As the Global Academic Chair for International Relations & Diplomacy at Schiller International University, what are some of your primary responsibilities, and how do you bring your expertise in the Middle East to enrich the curriculum?

As the Global Academic Chair, I teach various international relations courses at Schiller. I have gradually expanded my research focus from Middle East studies to more comparative perspectives, allowing for a broader understanding of global issues. Recently, I have delved into the study of emotions in world politics and the role of revenge in conflicts and peace, adding depth to some of the curricula that I teach. Furthermore, my position presents unique challenges, as I am involved in experiential learning, innovation, and diverse research endeavors.

Given your extensive research and understanding of the region, how do you incorporate real-world events and developments into your teaching to provide students with a comprehensive understanding of international relations?

I believe in exposing students to real-world situations through simulations, case studies, and outdoor learning. This empowers students to reflect and forge their own opinions, making experiential learning an invaluable tool for understanding complex global events and systems.

Paris, a multicultural experience for any student

In a multicultural environment like Schiller International University, how do you ensure that students from diverse backgrounds benefit from their interactions with each other?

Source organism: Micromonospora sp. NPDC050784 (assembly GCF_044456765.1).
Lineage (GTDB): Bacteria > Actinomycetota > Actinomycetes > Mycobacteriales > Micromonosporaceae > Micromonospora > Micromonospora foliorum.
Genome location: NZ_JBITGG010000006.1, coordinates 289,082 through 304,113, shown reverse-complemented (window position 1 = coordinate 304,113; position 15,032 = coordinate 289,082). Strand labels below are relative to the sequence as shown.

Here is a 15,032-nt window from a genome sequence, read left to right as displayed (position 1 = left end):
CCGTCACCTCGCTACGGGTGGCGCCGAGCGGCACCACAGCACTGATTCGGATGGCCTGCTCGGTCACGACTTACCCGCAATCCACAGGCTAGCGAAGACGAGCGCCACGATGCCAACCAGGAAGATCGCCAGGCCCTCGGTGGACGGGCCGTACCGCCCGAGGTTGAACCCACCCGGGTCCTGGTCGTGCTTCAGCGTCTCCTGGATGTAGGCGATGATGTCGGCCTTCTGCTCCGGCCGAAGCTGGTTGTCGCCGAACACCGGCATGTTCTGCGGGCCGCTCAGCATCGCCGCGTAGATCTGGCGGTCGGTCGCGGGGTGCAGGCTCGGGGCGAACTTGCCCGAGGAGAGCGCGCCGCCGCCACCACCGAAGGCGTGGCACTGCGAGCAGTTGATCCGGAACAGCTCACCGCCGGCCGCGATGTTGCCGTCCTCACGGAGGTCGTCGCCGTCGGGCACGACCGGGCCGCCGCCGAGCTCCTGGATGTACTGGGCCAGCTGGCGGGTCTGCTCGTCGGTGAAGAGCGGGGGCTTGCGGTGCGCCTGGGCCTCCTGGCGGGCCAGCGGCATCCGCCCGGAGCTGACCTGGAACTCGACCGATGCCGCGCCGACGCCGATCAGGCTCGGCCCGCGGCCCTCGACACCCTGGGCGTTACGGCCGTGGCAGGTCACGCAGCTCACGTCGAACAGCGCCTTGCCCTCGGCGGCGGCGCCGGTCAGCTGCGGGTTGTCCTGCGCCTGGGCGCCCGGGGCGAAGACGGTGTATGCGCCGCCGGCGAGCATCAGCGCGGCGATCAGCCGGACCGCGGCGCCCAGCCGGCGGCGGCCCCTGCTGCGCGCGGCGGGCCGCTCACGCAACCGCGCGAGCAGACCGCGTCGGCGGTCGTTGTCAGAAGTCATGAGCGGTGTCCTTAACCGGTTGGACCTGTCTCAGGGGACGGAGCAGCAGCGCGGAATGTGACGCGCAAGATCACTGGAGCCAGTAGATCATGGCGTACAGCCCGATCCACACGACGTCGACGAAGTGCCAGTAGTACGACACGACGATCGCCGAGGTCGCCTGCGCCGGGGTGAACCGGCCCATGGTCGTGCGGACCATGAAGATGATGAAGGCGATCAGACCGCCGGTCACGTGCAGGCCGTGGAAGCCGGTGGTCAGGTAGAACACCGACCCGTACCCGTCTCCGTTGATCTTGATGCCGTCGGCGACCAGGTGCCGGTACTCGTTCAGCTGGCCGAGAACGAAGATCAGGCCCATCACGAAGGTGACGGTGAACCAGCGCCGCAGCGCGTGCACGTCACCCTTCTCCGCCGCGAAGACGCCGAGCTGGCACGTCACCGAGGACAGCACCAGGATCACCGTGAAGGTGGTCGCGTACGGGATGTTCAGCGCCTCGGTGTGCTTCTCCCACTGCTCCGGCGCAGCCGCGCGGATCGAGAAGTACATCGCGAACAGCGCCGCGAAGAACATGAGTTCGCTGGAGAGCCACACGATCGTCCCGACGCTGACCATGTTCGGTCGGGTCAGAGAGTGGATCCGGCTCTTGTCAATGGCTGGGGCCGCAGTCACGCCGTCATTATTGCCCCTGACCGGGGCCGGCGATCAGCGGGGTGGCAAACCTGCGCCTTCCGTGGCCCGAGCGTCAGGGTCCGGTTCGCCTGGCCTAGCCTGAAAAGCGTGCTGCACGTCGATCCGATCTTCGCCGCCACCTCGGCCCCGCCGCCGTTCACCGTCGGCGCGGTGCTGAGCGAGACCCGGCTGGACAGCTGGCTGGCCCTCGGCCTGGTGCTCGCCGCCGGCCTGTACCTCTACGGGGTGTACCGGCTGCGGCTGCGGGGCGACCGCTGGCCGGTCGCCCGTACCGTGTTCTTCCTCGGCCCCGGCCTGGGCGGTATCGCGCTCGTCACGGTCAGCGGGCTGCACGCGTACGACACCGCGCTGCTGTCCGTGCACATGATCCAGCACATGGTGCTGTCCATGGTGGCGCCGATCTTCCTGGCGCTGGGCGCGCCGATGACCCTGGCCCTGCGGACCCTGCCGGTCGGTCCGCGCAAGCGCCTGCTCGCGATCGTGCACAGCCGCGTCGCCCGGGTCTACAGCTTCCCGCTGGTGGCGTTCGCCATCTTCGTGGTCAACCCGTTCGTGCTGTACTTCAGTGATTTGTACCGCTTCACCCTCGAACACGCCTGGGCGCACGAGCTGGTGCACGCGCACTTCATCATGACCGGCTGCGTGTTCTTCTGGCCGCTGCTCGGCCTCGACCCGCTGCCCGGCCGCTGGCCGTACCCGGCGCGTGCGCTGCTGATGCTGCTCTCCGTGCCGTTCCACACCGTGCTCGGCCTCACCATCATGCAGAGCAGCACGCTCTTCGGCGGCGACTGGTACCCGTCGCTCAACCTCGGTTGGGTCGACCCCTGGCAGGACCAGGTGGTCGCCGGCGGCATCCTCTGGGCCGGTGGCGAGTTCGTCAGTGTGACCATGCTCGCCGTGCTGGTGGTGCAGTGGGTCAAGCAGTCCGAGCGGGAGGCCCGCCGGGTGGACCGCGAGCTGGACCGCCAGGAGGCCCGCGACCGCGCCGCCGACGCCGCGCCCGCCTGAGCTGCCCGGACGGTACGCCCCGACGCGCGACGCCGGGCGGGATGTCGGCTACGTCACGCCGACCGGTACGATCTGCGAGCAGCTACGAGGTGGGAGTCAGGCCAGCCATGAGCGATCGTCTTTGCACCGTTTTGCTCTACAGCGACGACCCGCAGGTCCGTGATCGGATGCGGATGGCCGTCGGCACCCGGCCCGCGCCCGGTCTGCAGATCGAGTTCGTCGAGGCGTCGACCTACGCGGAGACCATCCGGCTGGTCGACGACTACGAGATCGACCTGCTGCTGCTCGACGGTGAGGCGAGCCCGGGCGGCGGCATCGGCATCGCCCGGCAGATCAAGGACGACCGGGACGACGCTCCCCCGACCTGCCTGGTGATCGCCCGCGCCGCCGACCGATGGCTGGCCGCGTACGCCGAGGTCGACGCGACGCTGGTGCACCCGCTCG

At Schiller, we have a highly international student body, which naturally fosters inclusivity and curiosity. I encourage an open mindset among students, enabling them to learn from one another's unique cultural backgrounds. Icebreakers and various activities facilitate interactions and cultivate a sense of shared interest in international relations. Fortunately, the students embrace diversity, and Schiller's philosophy of inclusion resonates well with them, making it an enriching and inclusive environment.

What advice would you give to students who are interested in pursuing a career in international relations, particularly those who are passionate about the Middle East?

For aspiring students, I would emphasize the importance of being curious about international affairs, open-mindedness, and tolerance. The world is diverse, and understanding different perspectives is crucial in forming well-rounded opinions and judgments about global issues. Self-reflection and a willingness to embrace complexity are essential traits to navigate the field of international relations and diplomacy.